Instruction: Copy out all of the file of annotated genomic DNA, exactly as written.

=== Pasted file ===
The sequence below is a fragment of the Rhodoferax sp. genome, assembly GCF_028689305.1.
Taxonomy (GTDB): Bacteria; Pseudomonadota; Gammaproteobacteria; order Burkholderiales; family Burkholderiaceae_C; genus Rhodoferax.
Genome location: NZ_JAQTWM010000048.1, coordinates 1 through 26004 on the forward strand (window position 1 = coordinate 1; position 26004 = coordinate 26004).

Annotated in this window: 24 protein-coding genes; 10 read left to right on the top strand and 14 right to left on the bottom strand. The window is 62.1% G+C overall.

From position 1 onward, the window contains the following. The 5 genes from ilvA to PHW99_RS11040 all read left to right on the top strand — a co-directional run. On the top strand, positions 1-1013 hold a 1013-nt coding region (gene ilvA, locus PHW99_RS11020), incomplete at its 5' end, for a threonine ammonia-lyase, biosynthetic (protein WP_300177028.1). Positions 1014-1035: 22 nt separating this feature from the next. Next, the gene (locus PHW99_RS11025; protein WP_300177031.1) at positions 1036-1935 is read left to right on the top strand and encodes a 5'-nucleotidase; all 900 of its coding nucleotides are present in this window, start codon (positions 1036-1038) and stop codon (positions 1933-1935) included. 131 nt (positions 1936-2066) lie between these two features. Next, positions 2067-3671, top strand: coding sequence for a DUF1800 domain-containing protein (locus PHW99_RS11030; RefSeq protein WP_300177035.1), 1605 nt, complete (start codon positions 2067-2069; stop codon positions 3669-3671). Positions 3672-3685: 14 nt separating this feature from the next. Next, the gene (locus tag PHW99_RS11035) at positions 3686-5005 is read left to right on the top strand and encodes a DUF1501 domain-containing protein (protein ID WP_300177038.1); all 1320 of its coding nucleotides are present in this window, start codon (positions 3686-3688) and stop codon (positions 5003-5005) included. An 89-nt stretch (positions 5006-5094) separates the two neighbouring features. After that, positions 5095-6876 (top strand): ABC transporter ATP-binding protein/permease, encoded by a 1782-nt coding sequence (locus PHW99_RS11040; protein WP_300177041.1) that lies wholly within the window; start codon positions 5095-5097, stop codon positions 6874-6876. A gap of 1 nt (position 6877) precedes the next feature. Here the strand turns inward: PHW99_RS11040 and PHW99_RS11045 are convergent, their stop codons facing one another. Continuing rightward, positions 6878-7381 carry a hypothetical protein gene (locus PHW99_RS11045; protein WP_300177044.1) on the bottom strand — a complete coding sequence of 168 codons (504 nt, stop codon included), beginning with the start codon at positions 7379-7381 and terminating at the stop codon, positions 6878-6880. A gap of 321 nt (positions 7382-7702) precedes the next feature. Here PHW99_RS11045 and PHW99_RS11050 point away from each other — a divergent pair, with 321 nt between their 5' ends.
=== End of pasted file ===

The sequence below is a fragment of the Rhodoferax sp. genome, assembly GCF_028689305.1.
Taxonomy (GTDB): Bacteria; Pseudomonadota; Gammaproteobacteria; order Burkholderiales; family Burkholderiaceae_C; genus Rhodoferax.
Genome location: NZ_JAQTWM010000048.1, coordinates 1 through 26004 on the forward strand (window position 1 = coordinate 1; position 26004 = coordinate 26004).

Annotated in this window: 24 protein-coding genes; 10 read left to right on the top strand and 14 right to left on the bottom strand. The window is 62.1% G+C overall.

From position 1 onward, the window contains the following. The 5 genes from ilvA to PHW99_RS11040 all read left to right on the top strand — a co-directional run. On the top strand, positions 1-1013 hold a 1013-nt coding region (gene ilvA, locus PHW99_RS11020), incomplete at its 5' end, for a threonine ammonia-lyase, biosynthetic (protein WP_300177028.1). Positions 1014-1035: 22 nt separating this feature from the next. Next, the gene (locus PHW99_RS11025; protein WP_300177031.1) at positions 1036-1935 is read left to right on the top strand and encodes a 5'-nucleotidase; all 900 of its coding nucleotides are present in this window, start codon (positions 1036-1038) and stop codon (positions 1933-1935) included. 131 nt (positions 1936-2066) lie between these two features. Next, positions 2067-3671, top strand: coding sequence for a DUF1800 domain-containing protein (locus PHW99_RS11030; RefSeq protein WP_300177035.1), 1605 nt, complete (start codon positions 2067-2069; stop codon positions 3669-3671). Positions 3672-3685: 14 nt separating this feature from the next. Next, the gene (locus tag PHW99_RS11035) at positions 3686-5005 is read left to right on the top strand and encodes a DUF1501 domain-containing protein (protein ID WP_300177038.1); all 1320 of its coding nucleotides are present in this window, start codon (positions 3686-3688) and stop codon (positions 5003-5005) included. An 89-nt stretch (positions 5006-5094) separates the two neighbouring features. After that, positions 5095-6876 (top strand): ABC transporter ATP-binding protein/permease, encoded by a 1782-nt coding sequence (locus PHW99_RS11040; protein WP_300177041.1) that lies wholly within the window; start codon positions 5095-5097, stop codon positions 6874-6876. A gap of 1 nt (position 6877) precedes the next feature. Here the strand turns inward: PHW99_RS11040 and PHW99_RS11045 are convergent, their stop codons facing one another. Continuing rightward, positions 6878-7381 carry a hypothetical protein gene (locus PHW99_RS11045; protein WP_300177044.1) on the bottom strand — a complete coding sequence of 168 codons (504 nt, stop codon included), beginning with the start codon at positions 7379-7381 and terminating at the stop codon, positions 6878-6880. A gap of 321 nt (positions 7382-7702) precedes the next feature. Here PHW99_RS11045 and PHW99_RS11050 point away from each other — a divergent pair, with 321 nt between their 5' ends.